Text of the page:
However, stress has not (yet) been shown to have population-level consequences in large mammals, such impacts have been observed in a range of penguin species.
Habituation & attraction
Wildlife watching organisations preferably want to increase the success of their tours (see target animal(s)), which can be done by habituation and attraction. The difference between these two can be found in the timescale. Habituation is a slow process, as in different years, whereas attraction drastically makes this process faster. Mostly food is used to attract animals.
Habituation is “a waning of response to some repeated, neutral stimuli”, here human presence. After a long time, wildlife will tolerate a human presence by reducing or neutralizing flight reactions. Habituation is also used in research, mostly primates. For example, Dr. Dian Fossey’s successful research on habituating mountain gorilla’s made wildlife tourism possible, although she was very critical about it. The decrease in human avoidance can create a place where some wildlife benefits from less predation pressure or intra-specific risk avoidance, which in the end can lead to effects on the composition and functioning of the entire ecosystem.
An additional way to reduce the uncertainty of locating and watching wildlife is to attract animals. Mostly, wildlife is attracted to specific places where they are good watchable. This can be done by putting out carcasses or using (artificial) water holes. In the first case, animals will associate humans with food and will be positively attracted to them. Tourist lodges have been built up close to this attraction facilities to have the most excellent view. Some animals develop a dependency of being fed and lose their ability to behave naturally. Some wildlife will spend more time foraging around garbage bins and campgrounds, which leads to an increase in human-wildlife interactions and animals may start to stalk people. These last ones sometimes become assertive and dangerous. Supplemental feeding has the potential to manipulate foraging behaviour and will expand the distribution of some species, where assertive individuals or species are favoured.
Interference with sensitive periods
The breeding period is one of the most sensitive times for wildlife, whereas this is the desirable moment for wildlife watchers. This can lead to a potential negative impact on different groups of animals by wildlife tourism. Most of the evidence is found in marine bird species, where parent birds are distracted during their breeding season. Tourist visits will decrease the time for parental care and can cause an increase in offspring predation and lower hatching rates of eggs, which can be linked to a decline in reproductive success. Besides birds, there is evidence of interference with the reproductive success of different reptiles. Not much is known about the effect of tourists on terrestrial mammals, due to a lack of long-term studies. Although there tends to be a greater risk of disturbance by humans in bears when they have cubs. However, if tourism disturbance persists or occurs frequently, changes in behaviour may result in long-term effects on survival and reproduction.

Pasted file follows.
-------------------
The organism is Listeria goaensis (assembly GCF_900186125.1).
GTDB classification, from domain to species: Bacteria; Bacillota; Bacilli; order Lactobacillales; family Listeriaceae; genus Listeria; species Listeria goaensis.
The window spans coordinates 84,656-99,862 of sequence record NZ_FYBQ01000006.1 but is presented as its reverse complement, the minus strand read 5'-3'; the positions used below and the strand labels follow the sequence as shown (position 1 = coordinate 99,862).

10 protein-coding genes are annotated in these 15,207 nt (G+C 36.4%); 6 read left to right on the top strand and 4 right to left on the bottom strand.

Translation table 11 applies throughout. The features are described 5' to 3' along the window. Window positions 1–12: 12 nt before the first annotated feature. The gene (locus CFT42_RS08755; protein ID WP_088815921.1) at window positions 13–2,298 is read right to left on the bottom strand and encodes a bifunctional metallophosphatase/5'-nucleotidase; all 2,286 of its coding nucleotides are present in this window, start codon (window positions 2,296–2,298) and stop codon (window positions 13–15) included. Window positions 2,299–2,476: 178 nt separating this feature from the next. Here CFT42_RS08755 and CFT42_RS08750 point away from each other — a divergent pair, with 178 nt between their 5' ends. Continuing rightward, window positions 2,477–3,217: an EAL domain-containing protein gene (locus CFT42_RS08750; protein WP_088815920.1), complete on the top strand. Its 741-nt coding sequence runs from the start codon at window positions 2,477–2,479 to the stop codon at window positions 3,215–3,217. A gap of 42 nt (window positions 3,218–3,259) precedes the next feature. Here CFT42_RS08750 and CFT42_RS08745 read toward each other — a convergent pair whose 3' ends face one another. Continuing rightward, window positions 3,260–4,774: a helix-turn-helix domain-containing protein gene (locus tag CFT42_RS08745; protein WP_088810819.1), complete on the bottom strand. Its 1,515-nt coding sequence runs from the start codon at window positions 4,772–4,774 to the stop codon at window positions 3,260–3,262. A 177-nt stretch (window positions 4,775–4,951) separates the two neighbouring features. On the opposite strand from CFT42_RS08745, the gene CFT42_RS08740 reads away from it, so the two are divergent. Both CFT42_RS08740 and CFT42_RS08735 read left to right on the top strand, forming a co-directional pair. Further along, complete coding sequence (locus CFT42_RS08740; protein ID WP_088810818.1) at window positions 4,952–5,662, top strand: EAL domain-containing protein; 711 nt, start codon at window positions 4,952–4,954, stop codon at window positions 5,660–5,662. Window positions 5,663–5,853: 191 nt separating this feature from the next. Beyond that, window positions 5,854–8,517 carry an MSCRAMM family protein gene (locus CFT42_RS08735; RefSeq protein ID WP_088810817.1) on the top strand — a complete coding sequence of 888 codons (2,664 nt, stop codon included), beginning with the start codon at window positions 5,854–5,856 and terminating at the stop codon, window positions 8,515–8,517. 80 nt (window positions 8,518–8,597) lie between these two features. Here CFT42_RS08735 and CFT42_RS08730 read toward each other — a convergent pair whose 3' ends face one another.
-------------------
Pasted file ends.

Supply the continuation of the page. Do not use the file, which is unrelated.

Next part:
Besides all these negative impacts on animals, there are some positive impacts of wildlife tourism which can be summarized in four categories. First, there is a direct wildlife management and a support for research. Secondly, there are some finances for (wildlife) conservation. Thirdly, there are socio-economical benefits to operators and the host community, and fourthly, this kind of tourism educate visitors and hopefully will create some kind of awareness.
In order to diminish these negative impacts on wildlife, there are some management strategies. Proper management is the key to a successful ecotourism business, but for the moment there is a lack of guidelines and regulations to do so. These guidelines need strict objectives and goals, which can be evaluated with indicators and standards. Indicators are variables that are considered to reflect the condition of specified components of the system under management and can be physically measured, whereas standards are specified ranges for conditions or values that are considered to be acceptable. For example, ‘number of visitors visiting a beaver site’ is an indicator and the standard might be up to 85-100 % of beaver excursions visiting this main beaver site (zoning: disturbing one beaver site). New management actions are set and in order to reach these goals, an appropriate monitoring program is needed. There are some direct strategies to implement in management, such as limiting the total numbers of visitors to an area, dispersing visitors, zoning, using fixed viewing points, and setting guidelines for minimum viewing distances. To decrease the stress of different animals, it is important to maintain refuge areas and a banning of off-road driving. In order to do so, management of wildlife tourism businesses can concentrate on already disturbed areas, for example around ruins (tourist attractions).